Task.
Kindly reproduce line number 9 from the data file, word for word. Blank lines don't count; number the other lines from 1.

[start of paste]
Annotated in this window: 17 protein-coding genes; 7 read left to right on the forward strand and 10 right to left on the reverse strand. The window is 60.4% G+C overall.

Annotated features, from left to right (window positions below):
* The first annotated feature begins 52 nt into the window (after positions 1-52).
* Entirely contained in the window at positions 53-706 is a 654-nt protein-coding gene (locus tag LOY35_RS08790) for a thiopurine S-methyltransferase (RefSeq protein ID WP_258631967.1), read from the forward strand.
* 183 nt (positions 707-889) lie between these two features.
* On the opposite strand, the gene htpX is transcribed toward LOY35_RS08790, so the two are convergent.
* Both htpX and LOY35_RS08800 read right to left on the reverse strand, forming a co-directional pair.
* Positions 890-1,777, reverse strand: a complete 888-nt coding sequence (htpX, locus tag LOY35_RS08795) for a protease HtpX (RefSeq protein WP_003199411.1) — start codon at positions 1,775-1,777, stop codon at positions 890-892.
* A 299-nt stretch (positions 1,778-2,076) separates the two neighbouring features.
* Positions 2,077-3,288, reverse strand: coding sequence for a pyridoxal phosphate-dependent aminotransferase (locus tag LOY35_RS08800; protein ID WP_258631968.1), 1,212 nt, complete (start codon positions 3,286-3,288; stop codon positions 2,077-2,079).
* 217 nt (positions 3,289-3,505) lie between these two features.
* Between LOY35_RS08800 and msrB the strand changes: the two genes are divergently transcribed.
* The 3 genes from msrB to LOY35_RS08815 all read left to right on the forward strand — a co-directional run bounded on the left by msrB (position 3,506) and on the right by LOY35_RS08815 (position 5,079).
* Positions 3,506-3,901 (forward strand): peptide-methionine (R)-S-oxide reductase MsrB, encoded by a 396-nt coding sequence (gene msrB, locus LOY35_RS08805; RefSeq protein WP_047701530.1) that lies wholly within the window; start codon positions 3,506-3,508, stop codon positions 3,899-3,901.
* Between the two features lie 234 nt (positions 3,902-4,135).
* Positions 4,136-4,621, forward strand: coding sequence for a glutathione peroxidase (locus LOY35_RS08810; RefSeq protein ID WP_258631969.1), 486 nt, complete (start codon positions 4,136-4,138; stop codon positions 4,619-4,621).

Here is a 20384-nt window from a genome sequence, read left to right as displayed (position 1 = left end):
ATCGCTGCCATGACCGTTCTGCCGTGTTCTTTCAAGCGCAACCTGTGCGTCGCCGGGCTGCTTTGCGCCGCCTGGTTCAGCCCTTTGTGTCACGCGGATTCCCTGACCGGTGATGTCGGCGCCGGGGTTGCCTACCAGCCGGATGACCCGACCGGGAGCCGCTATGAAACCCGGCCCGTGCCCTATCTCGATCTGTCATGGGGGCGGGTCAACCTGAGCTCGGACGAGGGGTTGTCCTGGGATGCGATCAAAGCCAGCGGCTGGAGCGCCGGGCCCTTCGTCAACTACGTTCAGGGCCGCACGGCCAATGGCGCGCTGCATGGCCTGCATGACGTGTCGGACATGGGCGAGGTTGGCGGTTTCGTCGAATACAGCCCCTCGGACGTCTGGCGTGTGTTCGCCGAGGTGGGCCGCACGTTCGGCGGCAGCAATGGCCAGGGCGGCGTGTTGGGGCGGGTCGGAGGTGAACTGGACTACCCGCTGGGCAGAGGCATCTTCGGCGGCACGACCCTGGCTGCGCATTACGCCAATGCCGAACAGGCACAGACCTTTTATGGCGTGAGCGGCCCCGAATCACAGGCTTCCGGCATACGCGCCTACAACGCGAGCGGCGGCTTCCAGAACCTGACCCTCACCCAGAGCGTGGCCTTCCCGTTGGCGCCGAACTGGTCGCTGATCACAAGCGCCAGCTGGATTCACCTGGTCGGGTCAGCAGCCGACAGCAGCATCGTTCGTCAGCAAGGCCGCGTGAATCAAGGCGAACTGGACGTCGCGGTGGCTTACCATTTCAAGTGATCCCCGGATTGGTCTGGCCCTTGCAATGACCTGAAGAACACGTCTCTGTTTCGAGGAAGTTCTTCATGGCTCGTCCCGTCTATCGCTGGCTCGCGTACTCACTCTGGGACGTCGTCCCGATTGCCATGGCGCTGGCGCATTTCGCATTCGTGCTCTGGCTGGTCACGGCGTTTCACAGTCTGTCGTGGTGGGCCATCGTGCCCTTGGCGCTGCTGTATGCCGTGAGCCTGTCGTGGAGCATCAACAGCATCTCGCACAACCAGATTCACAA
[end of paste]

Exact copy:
* A 299-nt stretch (positions 1,778-2,076) separates the two neighbouring features.